Hanover preps for President Obama's historic visit
Barack Obama's visit to Hanover on Sunday will be the first time that a US President has visited the Lower Saxon capital's fair. And officials are taking it quite seriously: banning waving out of windows and locking down roads.
Preparations are underway for Obama’s big visit to Hanover starting on Sunday, when he will open the Hanover Messe - one of the most important trade fairs in the world - and mull international policy with European leaders.
The Hanover fair is the largest for industrial technology wouldwide and will run until Friday April 29th. In his fifth visit to Germany as president, Obama is expected to tour the trade show with Chancellor Angela Merkel on Monday.
"President Obama’s participation sends a special signal about Hanover fair's international appeal," said Dr. Jochen Köckler, member of the managing board at Deutsche Messe AG, the company running the fair, in a statement.
"And the timing is perfect: in the midst of its reindustrialization the United States has become a very attractive business partner for industry. For German machinery and plant manufacturers, the USA is once again the number one market," he added.
The north German city has already been ramping up security in anticipation of the visit, including handing out flyers warning local residents to stay away from their windows and avoid waving as the president's motorcade rides by, so as not to alarm officers.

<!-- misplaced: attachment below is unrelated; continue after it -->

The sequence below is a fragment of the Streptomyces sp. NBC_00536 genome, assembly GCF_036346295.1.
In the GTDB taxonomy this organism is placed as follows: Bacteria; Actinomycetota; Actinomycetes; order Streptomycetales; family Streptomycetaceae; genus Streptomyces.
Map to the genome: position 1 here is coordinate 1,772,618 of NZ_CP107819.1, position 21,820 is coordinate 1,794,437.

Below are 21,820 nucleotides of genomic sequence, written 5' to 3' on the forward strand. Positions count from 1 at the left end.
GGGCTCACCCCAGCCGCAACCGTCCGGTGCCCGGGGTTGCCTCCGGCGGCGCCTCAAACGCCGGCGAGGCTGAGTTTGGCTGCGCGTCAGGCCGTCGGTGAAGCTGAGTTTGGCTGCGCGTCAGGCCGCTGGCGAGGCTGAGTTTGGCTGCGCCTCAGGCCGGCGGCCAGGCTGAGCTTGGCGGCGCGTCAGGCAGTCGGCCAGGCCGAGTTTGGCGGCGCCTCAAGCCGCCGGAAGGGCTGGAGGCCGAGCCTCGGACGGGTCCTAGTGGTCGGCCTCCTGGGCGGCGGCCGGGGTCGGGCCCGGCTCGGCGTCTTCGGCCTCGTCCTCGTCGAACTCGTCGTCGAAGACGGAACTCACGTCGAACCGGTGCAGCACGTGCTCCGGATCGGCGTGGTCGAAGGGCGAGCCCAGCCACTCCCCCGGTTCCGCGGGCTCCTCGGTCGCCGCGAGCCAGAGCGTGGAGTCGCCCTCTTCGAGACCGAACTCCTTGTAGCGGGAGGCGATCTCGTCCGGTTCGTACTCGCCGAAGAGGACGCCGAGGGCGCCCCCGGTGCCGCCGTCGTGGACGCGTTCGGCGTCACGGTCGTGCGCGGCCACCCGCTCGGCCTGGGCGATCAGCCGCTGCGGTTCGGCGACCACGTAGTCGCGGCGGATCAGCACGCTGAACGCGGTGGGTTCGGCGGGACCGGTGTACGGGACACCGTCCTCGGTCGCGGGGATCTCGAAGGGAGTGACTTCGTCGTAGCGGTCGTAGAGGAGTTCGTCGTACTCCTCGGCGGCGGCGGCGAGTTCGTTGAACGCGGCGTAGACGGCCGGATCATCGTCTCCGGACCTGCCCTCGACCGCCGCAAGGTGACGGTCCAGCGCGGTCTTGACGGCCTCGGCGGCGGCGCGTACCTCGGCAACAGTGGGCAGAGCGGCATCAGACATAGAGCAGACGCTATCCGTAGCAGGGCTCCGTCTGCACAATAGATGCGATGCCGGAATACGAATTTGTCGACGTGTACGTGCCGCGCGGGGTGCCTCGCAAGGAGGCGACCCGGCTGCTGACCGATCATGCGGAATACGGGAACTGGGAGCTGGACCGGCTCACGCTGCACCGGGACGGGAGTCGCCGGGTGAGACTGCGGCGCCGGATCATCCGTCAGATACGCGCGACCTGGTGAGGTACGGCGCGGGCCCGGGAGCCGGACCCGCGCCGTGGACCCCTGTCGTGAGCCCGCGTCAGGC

A security zone has been created at Seefugium in Isernhagen-Süd where the US President will likely stay on Sunday and Monday evenings, the Hannoversche Allgemeine Zeitung (HAZ) reports.
From Sunday morning on, all people who want to enter the vicinity of the district will be checked by police and the surrounding streets will also be partially blocked, the newspaper reports.
The university will also be affected by the visit, with students at the institute for architecture being instructed to use the back entrance to their faculty building.
Talks with European counterparts
Merkel will hold talks in Hanover on Monday with Obama and French President Francois Hollande, as well as the British and Italian prime ministers, David Cameron and Matteo Renzi.
German government spokeswoman Christiane Wirtz said Merkel had invited her counterparts to discuss "numerous questions on international politics".
"There is no precise agenda yet," she said, indicating that Syria, Libya and the migrant crisis could be up for discussion.
Merkel said last month that she hoped to advance negotiations with the United States on the controversial Trans-Atlantic Trade and Investment Partnership (TTIP), which were started in 2013.
A spokeswoman for Cameron said she "would expect" the leaders to also discuss the migrant crisis, the fight against Isis and the situations in Libya and Ukraine.
The meeting will take place at Hanover's imposing Herrenhausen Castle, famous for its baroque gardens.